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(875 words)

Author(s): Veijola, Timo
1.1. The historical traditions about David (whose name means “beloved”), Israel’s most important king, appear in the Deuteronomistic history, whose author incorporated into the work the earlier stories of David’s rise (1 Sam. 16:14–2 Sam. 5:10) and of his reign and succession (2 Samuel 9–20 and 1 Kings 1–2). Further material about David—lists, anecdotes, annals, stories, and poems (see 2 Sam. 5:11–8:18 and chaps. 21–24)—also entered the work in the course of redaction. ¶ 1.2. The story of David’s rise is composite. It developed over a long and indefinite period in Juda…


(361 words)

Author(s): Veijola, Timo
The primary traditions concerning Saul, the first king of Israel (Monarchy in Israel), consist of stories concerning his call (1 Sam. 9:1–10:16), his victory over the Ammonites and elevation to the throne (chap. 11), and his battles against the Philistines (13:2–14:46). The Deuteronomists later reworked and considerably expanded these traditions (1 Samuel 8; 10:17–27; 12; 15; Deuteronomistic History). The kingship of Saul, who came from the tribe of Benjamin (9:1–2), represented only a brief episode toward the end of the 11th century (the exact chronology is uncertain). The introd…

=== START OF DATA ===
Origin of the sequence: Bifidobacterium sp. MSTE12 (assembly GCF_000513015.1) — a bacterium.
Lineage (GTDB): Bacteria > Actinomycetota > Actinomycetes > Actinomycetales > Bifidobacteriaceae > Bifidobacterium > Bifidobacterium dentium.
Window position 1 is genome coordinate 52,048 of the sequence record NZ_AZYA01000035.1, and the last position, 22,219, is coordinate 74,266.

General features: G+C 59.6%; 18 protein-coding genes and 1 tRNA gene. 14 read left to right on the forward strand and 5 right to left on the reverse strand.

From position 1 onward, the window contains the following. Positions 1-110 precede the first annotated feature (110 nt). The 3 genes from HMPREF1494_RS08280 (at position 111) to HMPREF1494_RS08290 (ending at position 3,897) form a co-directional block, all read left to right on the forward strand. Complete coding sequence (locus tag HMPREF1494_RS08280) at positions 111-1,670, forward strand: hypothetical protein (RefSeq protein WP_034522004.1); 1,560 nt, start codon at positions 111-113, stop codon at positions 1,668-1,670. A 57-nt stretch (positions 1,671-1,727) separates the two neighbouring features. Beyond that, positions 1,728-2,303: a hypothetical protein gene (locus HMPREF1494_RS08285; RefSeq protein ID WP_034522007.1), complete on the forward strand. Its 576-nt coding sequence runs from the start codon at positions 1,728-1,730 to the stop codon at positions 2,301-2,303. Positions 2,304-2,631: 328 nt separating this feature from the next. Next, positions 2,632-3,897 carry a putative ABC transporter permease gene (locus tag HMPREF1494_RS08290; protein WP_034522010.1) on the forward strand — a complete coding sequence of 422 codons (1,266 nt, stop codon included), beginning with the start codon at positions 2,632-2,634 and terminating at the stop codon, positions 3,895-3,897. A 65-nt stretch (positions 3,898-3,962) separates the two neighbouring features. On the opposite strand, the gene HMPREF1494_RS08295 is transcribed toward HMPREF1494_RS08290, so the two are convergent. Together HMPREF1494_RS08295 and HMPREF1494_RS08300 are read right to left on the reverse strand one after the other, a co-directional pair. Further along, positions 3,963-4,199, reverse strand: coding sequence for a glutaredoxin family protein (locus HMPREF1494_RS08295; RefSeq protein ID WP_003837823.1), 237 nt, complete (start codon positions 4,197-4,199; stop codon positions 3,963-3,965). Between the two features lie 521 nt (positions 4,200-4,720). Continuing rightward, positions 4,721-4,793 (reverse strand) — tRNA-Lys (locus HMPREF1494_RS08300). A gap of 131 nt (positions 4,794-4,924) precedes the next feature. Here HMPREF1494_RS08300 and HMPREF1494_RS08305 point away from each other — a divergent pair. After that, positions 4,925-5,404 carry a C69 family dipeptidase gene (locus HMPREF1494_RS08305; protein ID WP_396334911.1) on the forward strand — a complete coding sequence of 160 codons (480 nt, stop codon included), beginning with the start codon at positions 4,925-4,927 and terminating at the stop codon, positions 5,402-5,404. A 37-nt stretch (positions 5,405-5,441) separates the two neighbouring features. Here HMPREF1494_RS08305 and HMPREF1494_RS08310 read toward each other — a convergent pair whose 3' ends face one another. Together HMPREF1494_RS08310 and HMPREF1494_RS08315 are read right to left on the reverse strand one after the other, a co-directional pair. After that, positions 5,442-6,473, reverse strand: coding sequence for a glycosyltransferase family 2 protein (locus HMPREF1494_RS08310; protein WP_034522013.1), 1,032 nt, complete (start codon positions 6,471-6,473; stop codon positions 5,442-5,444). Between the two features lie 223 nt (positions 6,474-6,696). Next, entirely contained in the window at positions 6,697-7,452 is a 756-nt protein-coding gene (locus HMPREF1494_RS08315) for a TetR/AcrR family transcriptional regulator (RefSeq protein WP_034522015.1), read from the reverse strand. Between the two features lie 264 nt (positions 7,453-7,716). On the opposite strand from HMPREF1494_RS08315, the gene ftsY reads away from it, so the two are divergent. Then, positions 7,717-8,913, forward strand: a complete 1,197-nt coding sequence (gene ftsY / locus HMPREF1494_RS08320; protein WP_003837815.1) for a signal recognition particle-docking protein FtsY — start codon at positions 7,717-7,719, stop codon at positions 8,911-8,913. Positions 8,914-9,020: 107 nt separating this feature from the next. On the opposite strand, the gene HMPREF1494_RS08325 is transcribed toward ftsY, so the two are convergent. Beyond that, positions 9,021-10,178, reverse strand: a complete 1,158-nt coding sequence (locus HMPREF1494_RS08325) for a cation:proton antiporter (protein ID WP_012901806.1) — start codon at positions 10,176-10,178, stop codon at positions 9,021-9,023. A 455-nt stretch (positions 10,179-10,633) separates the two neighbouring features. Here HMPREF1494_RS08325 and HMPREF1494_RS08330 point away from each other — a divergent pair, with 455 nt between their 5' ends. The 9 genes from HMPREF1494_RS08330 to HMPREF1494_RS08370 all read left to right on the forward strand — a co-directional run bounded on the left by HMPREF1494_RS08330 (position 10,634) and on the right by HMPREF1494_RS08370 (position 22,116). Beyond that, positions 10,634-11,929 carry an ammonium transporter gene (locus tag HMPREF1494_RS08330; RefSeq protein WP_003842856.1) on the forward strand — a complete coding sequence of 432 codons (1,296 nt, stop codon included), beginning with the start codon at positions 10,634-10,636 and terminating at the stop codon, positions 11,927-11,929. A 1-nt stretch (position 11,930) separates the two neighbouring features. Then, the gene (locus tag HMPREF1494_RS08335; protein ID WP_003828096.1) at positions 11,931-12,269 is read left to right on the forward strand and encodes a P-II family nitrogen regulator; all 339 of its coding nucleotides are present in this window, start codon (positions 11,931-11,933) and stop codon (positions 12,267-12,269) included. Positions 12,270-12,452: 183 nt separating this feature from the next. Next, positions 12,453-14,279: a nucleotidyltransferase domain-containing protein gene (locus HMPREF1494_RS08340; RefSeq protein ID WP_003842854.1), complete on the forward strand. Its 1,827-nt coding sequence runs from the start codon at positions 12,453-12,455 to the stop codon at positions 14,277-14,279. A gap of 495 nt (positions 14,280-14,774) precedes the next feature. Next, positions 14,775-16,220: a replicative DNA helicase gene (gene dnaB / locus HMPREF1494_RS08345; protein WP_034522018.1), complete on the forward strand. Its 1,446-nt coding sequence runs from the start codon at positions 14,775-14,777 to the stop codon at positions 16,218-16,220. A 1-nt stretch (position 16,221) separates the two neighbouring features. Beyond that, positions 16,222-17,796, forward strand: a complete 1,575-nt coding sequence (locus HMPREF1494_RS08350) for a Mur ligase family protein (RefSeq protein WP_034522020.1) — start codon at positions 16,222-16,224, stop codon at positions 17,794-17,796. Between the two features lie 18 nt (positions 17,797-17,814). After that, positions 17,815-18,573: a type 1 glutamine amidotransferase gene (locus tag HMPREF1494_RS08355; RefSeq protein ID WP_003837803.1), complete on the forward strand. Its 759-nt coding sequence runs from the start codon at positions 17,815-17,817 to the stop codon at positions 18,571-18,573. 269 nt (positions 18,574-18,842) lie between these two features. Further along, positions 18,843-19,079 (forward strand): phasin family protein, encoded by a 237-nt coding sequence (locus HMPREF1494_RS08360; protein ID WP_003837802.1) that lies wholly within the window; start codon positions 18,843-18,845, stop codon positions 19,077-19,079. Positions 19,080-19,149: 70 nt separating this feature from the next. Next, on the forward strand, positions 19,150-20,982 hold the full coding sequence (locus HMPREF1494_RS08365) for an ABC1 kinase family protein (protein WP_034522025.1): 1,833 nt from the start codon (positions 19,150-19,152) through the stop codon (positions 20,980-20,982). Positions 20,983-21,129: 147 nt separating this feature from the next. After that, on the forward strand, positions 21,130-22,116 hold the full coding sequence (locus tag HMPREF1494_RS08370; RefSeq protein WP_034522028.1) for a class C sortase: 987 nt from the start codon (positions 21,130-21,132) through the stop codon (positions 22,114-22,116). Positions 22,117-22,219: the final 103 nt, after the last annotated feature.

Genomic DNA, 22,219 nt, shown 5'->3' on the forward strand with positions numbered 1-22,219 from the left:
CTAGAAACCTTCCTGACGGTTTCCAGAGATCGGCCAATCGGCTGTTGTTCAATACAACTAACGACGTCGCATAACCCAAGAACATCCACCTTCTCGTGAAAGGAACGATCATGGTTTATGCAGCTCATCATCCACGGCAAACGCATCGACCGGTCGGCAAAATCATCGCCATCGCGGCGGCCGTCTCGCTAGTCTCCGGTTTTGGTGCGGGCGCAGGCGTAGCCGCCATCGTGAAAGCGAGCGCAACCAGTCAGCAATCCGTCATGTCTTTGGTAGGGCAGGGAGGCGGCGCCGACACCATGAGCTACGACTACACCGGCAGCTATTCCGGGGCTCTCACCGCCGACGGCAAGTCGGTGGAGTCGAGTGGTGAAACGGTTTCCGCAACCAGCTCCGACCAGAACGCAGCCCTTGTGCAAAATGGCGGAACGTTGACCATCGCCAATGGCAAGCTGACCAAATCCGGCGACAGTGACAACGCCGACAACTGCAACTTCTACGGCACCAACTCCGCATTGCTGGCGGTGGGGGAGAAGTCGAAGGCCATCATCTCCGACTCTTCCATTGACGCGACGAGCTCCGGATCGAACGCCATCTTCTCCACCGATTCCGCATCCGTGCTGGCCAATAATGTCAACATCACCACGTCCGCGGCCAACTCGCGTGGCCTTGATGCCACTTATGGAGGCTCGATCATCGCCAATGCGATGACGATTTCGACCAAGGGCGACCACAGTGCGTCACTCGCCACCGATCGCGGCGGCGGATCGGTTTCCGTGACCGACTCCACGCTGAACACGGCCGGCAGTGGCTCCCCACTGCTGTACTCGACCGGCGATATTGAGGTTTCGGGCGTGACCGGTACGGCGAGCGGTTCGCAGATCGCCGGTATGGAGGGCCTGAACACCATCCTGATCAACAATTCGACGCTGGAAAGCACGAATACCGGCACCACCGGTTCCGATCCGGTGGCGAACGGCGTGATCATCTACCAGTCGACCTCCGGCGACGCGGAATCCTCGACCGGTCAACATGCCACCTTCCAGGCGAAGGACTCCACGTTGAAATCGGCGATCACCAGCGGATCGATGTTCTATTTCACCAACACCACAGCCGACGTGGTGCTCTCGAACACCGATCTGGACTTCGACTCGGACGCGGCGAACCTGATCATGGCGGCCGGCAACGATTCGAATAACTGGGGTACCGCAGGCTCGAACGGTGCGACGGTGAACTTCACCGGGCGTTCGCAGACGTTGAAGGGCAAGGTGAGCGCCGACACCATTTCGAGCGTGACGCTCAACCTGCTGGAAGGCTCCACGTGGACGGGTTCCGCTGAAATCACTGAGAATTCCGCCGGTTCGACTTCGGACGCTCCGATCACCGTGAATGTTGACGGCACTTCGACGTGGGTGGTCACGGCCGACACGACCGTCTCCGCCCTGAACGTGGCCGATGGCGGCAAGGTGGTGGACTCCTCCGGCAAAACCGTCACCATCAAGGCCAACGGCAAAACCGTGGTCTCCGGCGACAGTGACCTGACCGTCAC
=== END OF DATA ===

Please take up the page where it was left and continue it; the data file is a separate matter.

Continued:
Samuel, Books of

(1,243 words)

Author(s): Veijola, Timo
1. Name, Contents, Text The two books of Samuel belong to what are known as the Hebrew canon’s “earlier prophets” (Joshua to 2 Kings). They derive their name from Samuel, who in these books variously appears in the role of prophet, priest, and judge, and whom, together with Nathan and Gad, rabbinic tradition held to be the author of these books (cf. 1 Chr. 29:29). The Septuagint calls the Books of Samuel and Kings together the Four Books of Kingdoms (Basileiōn); the Vg, the Four Books of Kings (Regum). The division of Samuel into two books is attested only after 1448 and actually…